NASD leaders look to continue positive momentum this school year
Published 12:11 am Friday, November 14, 2014
NATCHEZ — Natchez school leaders applauded improvements on statewide accountability results Thursday, saying the positive momentum this school year could bump the district up to a C rating.
Natchez-Adams School District Superintendent Frederick Hill reviewed with the Board of Trustees the results of the recent state accountability results, which included three schools receiving higher letter grades and one of those jumping from an F to a C rating.
The district as a whole also improved from an F to a D rating.
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Hill said he was proud of the schools for their achievements, especially with so many changes that occurred on the state level.
The state changed its accountability system last year, placing a greater emphasis on high school graduation rates and student growth, particularly for the lowest-performing students.
“We had a lot of things going on in the district,” Hill said. “But if we continue with the same amount of growth we made …we will be a C school district at the least.
“I refuse to go backward.”
Hill emphasized the B ranking that Robert Lewis Magnet School received saying that the school’s model served as the ground floor for testing smaller classes and learning communities, which have now been implemented in various schools throughout the district.
The magnet school completed its first full school year in May, opening its doors to 125 sixth-grade students in the 2013-14 school year. The school expanded to grades six through eight this school year and kept the same number of students for each grade.
“They are our shining star,” Hill said, referring to the magnet school. “Some people said it wasn’t worth the money and resources we put in to do a magnet school … but the numbers speak for themselves.”
Those smaller learning communities have been implemented at Morgantown Middle School, where the school has been split into three different academies — arts, leadership and college prep.
Two of those academies — leadership and college prep — will receive their first state ranking after this school year.
Because it has the most number of students of the three academies, the arts academy, however, inherited the former middle school’s F rating.
Because the academy inherited the F, they must remain under state-monitored scrutiny until test results improve.
The academy’s principal Tawanna Thornton spoke to the board about plans to improve its score this school year.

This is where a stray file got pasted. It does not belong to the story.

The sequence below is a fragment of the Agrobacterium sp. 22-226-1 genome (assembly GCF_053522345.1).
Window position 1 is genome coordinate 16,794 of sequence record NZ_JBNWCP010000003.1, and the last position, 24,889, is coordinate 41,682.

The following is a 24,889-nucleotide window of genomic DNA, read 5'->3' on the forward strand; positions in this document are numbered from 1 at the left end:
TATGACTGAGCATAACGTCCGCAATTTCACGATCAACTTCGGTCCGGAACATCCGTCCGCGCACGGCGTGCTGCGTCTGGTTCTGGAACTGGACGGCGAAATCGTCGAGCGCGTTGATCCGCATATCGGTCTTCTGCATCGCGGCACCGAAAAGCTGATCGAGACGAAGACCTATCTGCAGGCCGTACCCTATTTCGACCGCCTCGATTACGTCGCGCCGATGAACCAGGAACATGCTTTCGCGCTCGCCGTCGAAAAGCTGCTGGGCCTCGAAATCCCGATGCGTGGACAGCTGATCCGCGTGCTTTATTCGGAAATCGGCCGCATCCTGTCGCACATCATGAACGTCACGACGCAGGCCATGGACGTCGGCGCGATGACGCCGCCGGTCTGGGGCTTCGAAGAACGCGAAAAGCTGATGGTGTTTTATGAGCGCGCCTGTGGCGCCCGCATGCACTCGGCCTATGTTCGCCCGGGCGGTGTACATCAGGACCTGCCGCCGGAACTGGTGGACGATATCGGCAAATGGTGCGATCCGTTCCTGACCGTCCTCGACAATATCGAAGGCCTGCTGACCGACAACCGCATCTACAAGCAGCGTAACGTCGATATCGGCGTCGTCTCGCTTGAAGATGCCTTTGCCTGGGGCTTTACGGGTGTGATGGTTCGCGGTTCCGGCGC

The Mississippi Department of Education requires schools who have had consecutive failing ratings put in place an “at-risk action plan” to identify areas of improvement to be addressed.
Members of the state will visit the school between two and three days of the week throughout the year to help the academy with its plan, Thornton said.
“Their job is to support me, support our teachers and provide some additional development,” Thornton said.
The state required improvement plan, which was later approved unanimously by board members, details several areas including increasing scores on reading and math assessments as well as lowering student discipline infractions.
Hill related the plan to similar work that occurred at West and Frazier last year, two schools that had also received consecutive F ratings.
West jumped from an F to a C rating, while Frazier jumped from an F to a D rating.
“We saw the results of this kind of work at Frazier and West last year, and they’ve proven they can provide results,” Hill said speaking of the state employees. “They’ll have the same focus at Morgantown that they did at the other two schools with the anticipation of getting results.”
That type of hands-on, advisory work, Hill said, worked at West and Frazier also led him to ask the board to approve a job description for a school improvement officer, a newly created position that would work with teachers and principals on a daily basis to provide support, mentoring, coaching and professional development.
The position would be funded through the district’s federal programs department, Hill said, though no specific salary level was discussed.
Hill said the district has called on those types of services before from outside consultants, but he wanted to see that change to a permanent position within the district.
Board member Cynthia Smith said she felt the job description for the new position should already be a part of each principal’s duties.
Hill said the development of programs and initiatives the school improvement officer would be doing are difficult for a principal to do on top of their day-to-day responsibilities.
Smith disagreed and further said hiring someone within the district for that position didn’t make sense.
“If we have someone in the district who can do that, why aren’t they in an administrative position already?” Smith said. “If there is a person here in this district that is not already an administrator and has those skills, they should be an administrator to begin with.”
The motion to pass the job description for the position passed 3 to 1, with Smith voting against the motion. Board member Benny Wright was absent from Thursday’s meeting.
Hill said the district would begin advertising for the position and accepting applications.